Signs Of Excessive Nitrogen Intake By Cannabis Plants

It’s a good thing that Nitrogen burn can be easily spotted on cannabis plants. While you do want to achieve that signature rich green color with your cannabis plant, adding too much Nitrogen fertilizer can turn the plant into a deep green color.

Although this might also be a sign of nutrient deficiency, it usually stays on the lower leaf levels. However, excess Nitrogen intake will move the dark greenness up, so it’s one precise way of determining the difference.

Also, you’ll see that the plant intakes less water and the foilage becomes weak. Nitrogen toxicity might lead to more serious issues like stunted growth, so it’s crucial to fix it right after spotting it.

How To Recognize Excessive Phosphorus Intake?

Some of the main cannabis nutrient burn symptoms, in general, can be seen through excessive Phosphorus levels in the soil or growing medium. The lower leaves might curl and develop tiny brown-ish dots, while the upper leaves could get yellow tip burns and less internodal space.

As the nutrient burn progresses, you’ll see that the new leaves only develop thin blades that don’t look like the normal healthy cannabis leaves. One of the severe consequences of Phosphorus nutrient burn is that the plant’s roots start to die.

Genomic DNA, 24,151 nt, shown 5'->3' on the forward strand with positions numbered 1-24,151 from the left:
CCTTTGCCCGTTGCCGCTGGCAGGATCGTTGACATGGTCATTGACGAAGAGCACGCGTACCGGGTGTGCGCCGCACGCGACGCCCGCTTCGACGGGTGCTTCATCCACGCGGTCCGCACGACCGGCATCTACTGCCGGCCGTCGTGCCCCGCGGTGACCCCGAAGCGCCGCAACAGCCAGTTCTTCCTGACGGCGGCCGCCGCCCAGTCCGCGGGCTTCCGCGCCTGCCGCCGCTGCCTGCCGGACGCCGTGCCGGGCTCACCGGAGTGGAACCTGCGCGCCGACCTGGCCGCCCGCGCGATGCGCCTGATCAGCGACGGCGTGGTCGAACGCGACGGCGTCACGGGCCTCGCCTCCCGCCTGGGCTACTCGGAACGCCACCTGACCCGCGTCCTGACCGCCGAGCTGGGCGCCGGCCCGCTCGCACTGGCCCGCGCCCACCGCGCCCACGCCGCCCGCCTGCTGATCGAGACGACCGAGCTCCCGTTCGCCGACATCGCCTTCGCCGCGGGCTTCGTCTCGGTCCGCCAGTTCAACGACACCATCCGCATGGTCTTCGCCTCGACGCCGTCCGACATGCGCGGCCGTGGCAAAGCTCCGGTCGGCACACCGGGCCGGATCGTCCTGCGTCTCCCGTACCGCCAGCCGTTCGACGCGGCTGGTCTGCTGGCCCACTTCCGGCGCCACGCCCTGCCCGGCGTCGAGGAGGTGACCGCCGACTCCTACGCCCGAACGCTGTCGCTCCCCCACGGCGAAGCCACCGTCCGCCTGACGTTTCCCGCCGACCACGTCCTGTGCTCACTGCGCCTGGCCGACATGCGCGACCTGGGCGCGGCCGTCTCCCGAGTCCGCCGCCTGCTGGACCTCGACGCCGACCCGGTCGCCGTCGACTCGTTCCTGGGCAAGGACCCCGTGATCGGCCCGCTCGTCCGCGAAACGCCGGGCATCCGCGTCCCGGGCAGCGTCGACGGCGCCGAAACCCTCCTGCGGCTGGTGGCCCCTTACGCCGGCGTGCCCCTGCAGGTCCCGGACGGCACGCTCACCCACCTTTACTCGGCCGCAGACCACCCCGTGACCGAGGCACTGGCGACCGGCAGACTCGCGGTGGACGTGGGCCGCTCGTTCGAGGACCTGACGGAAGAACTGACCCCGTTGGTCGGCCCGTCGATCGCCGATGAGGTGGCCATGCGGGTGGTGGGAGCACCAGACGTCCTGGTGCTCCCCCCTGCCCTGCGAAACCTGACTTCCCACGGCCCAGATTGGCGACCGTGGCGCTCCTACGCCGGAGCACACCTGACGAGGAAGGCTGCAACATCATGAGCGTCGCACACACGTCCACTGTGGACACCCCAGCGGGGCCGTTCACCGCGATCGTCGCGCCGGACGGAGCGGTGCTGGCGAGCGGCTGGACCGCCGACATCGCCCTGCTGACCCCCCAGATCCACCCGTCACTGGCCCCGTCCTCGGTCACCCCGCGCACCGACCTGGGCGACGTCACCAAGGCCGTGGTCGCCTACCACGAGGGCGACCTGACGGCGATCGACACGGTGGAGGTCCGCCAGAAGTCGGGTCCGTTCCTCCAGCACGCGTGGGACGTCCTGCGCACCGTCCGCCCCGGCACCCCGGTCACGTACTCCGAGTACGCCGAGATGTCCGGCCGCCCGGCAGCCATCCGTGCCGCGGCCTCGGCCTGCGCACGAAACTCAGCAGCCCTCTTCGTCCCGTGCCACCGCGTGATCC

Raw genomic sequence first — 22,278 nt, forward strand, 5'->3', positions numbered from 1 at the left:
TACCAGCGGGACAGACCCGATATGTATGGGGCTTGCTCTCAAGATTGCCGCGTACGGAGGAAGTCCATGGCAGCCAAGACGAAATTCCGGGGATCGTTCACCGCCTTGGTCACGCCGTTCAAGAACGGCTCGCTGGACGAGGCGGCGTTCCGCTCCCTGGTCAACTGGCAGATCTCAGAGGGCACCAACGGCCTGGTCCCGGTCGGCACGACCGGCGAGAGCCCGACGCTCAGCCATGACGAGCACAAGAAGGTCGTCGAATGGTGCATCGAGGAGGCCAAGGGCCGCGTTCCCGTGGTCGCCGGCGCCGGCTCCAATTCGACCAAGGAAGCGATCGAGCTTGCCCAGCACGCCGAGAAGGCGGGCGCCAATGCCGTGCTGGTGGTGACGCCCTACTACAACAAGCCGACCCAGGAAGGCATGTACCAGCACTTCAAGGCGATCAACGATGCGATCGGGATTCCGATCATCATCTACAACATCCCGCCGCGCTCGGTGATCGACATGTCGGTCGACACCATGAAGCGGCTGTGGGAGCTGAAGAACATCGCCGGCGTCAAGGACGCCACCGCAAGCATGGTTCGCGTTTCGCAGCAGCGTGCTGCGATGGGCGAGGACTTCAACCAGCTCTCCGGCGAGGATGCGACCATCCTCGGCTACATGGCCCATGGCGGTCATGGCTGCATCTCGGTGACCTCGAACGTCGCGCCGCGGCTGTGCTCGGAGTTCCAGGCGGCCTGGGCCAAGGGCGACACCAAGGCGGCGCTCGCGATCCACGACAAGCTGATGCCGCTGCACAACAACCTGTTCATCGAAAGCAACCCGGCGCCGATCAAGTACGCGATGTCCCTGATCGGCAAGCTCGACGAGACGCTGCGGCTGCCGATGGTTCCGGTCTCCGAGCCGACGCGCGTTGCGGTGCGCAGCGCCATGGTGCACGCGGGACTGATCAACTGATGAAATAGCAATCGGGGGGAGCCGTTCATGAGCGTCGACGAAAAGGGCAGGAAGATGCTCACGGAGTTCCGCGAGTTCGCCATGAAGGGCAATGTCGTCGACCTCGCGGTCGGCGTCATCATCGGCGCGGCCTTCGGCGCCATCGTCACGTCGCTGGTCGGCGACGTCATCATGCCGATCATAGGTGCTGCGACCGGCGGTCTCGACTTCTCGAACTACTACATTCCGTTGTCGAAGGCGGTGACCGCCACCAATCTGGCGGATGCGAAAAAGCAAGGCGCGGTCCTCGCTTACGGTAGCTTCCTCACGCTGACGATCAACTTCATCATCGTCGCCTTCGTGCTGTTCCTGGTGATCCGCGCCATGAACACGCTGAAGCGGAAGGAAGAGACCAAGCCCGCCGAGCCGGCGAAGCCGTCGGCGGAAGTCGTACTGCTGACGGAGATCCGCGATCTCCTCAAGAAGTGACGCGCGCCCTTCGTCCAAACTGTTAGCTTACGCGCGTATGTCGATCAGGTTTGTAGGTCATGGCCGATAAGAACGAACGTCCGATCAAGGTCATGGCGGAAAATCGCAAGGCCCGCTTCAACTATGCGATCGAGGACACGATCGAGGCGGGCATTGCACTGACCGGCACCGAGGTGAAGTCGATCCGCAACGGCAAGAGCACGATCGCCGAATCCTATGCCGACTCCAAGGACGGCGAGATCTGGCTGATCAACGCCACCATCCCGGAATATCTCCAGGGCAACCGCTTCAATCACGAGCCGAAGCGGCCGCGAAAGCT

If your plants are in the flowering stage, you can be completely certain if the plant has excessive Phosphorus intake by smelling the buds. If they have a sort of “chemical” scent to them, along with all the listed symptoms, there’s no denying it and you can at least head towards a solution.

Symptoms Of Excessive Potassium Uptake

With over-saturated Potassium fertilizer, your weed plants might develop very deep green leaves and leaf margins burn. The lower leaves might also roll backward and gain brown-ish spots, just like with symptoms of excessive Phosphorus uptake.

The growth stage of your marijuana plant would also be stunted, as the Potassium fertilizer burn affects poorly-developed new leaves. Some burnt tips might also occur, although it’s not as common as Phosphorus burn.

Consequences Of Cannabis Nutrient Burn

There can be severe consequences caused by the cannabis nutrient burn, and you have to do everything you can to prevent it. Before we get to that part, here’s a list of the common consequences so you can see how the nutrient burn affects your plants:

  • Nutrient burn might lock other nutrients for the plant
  • Dark green foliage
  • Discolored leaf tips and leaves 
  • Spots on the leaves
  • Poorly-developed buds with changed scent notes

So, even if you manage to save your plant, the consequences on its buds and leaves might be devastating. The worst thing of all is the difficulty to restore the nutrient balance since the excessive traces of certain nutrients might lead to blockage of other nutrients that the plant needs.

Cannabis Nutrient Burn

For instance, Phosphorus burn might cause Zinc and Iron micronutrient deficiencies, while Potassium burn could block Magnesium, Calcium, and Zinc. Remember, your plant needs a mixture of all the macronutrients from the NPK fertilizer along with micronutrients to grow and advance.

How To Fix Cannabis Nutrient Burn?

Luckily, it’s possible to fix nutrient burn with cannabis plants and to take some measures to prevent nutrient burn in the future. The first thing you should do is run a pH test of your soil or hydroponic nutrient solution.